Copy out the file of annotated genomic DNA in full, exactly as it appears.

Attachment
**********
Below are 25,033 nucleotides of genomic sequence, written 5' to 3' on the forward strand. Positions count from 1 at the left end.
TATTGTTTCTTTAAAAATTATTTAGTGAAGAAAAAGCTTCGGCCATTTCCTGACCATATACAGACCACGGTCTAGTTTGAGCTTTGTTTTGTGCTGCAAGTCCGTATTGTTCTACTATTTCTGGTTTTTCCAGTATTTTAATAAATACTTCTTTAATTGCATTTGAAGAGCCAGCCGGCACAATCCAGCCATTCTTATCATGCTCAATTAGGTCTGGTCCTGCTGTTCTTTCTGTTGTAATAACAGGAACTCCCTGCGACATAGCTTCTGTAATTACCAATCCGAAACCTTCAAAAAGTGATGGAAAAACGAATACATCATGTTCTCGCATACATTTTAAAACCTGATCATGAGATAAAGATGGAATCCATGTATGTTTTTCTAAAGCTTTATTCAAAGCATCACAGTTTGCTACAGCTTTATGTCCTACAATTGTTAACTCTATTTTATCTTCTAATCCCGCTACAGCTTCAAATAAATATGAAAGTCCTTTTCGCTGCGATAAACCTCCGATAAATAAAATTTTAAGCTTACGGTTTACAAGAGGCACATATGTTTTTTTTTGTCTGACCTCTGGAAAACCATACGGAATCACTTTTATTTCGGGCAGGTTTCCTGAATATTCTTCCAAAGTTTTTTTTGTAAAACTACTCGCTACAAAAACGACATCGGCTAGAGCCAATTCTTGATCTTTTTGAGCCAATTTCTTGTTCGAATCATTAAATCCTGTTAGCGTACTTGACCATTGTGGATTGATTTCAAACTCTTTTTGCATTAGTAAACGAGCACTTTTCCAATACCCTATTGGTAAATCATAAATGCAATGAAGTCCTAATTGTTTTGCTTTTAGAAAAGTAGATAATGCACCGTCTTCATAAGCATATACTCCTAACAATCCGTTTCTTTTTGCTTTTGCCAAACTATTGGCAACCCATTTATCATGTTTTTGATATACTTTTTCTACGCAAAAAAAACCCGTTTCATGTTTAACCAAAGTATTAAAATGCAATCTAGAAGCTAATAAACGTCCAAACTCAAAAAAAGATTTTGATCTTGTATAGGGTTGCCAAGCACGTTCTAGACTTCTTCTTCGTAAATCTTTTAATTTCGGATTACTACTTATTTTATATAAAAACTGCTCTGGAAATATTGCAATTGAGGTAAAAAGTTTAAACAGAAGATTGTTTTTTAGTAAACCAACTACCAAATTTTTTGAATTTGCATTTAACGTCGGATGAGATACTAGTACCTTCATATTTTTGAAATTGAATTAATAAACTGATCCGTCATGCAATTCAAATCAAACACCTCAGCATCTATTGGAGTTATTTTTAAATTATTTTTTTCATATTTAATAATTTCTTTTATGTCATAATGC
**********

Below are 25,033 nucleotides of genomic sequence, written 5' to 3' on the forward strand. Positions count from 1 at the left end.
TATTGTTTCTTTAAAAATTATTTAGTGAAGAAAAAGCTTCGGCCATTTCCTGACCATATACAGACCACGGTCTAGTTTGAGCTTTGTTTTGTGCTGCAAGTCCGTATTGTTCTACTATTTCTGGTTTTTCCAGTATTTTAATAAATACTTCTTTAATTGCATTTGAAGAGCCAGCCGGCACAATCCAGCCATTCTTATCATGCTCAATTAGGTCTGGTCCTGCTGTTCTTTCTGTTGTAATAACAGGAACTCCCTGCGACATAGCTTCTGTAATTACCAATCCGAAACCTTCAAAAAGTGATGGAAAAACGAATACATCATGTTCTCGCATACATTTTAAAACCTGATCATGAGATAAAGATGGAATCCATGTATGTTTTTCTAAAGCTTTATTCAAAGCATCACAGTTTGCTACAGCTTTATGTCCTACAATTGTTAACTCTATTTTATCTTCTAATCCCGCTACAGCTTCAAATAAATATGAAAGTCCTTTTCGCTGCGATAAACCTCCGATAAATAAAATTTTAAGCTTACGGTTTACAAGAGGCACATATGTTTTTTTTTGTCTGACCTCTGGAAAACCATACGGAATCACTTTTATTTCGGGCAGGTTTCCTGAATATTCTTCCAAAGTTTTTTTTGTAAAACTACTCGCTACAAAAACGACATCGGCTAGAGCCAATTCTTGATCTTTTTGAGCCAATTTCTTGTTCGAATCATTAAATCCTGTTAGCGTACTTGACCATTGTGGATTGATTTCAAACTCTTTTTGCATTAGTAAACGAGCACTTTTCCAATACCCTATTGGTAAATCATAAATGCAATGAAGTCCTAATTGTTTTGCTTTTAGAAAAGTAGATAATGCACCGTCTTCATAAGCATATACTCCTAACAATCCGTTTCTTTTTGCTTTTGCCAAACTATTGGCAACCCATTTATCATGTTTTTGATATACTTTTTCTACGCAAAAAAAACCCGTTTCATGTTTAACCAAAGTATTAAAATGCAATCTAGAAGCTAATAAACGTCCAAACTCAAAAAAAGATTTTGATCTTGTATAGGGTTGCCAAGCACGTTCTAGACTTCTTCTTCGTAAATCTTTTAATTTCGGATTACTACTTATTTTATATAAAAACTGCTCTGGAAATATTGCAATTGAGGTAAAAAGTTTAAACAGAAGATTGTTTTTTAGTAAACCAACTACCAAATTTTTTGAATTTGCATTTAACGTCGGATGAGATACTAGTACCTTCATATTTTTGAAATTGAATTAATAAACTGATCCGTCATGCAATTCAAATCAAACACCTCAGCATCTATTGGAGTTATTTTTAAATTATTTTTTTCATATTTAATAATTTCTTTTATGTCATAATGC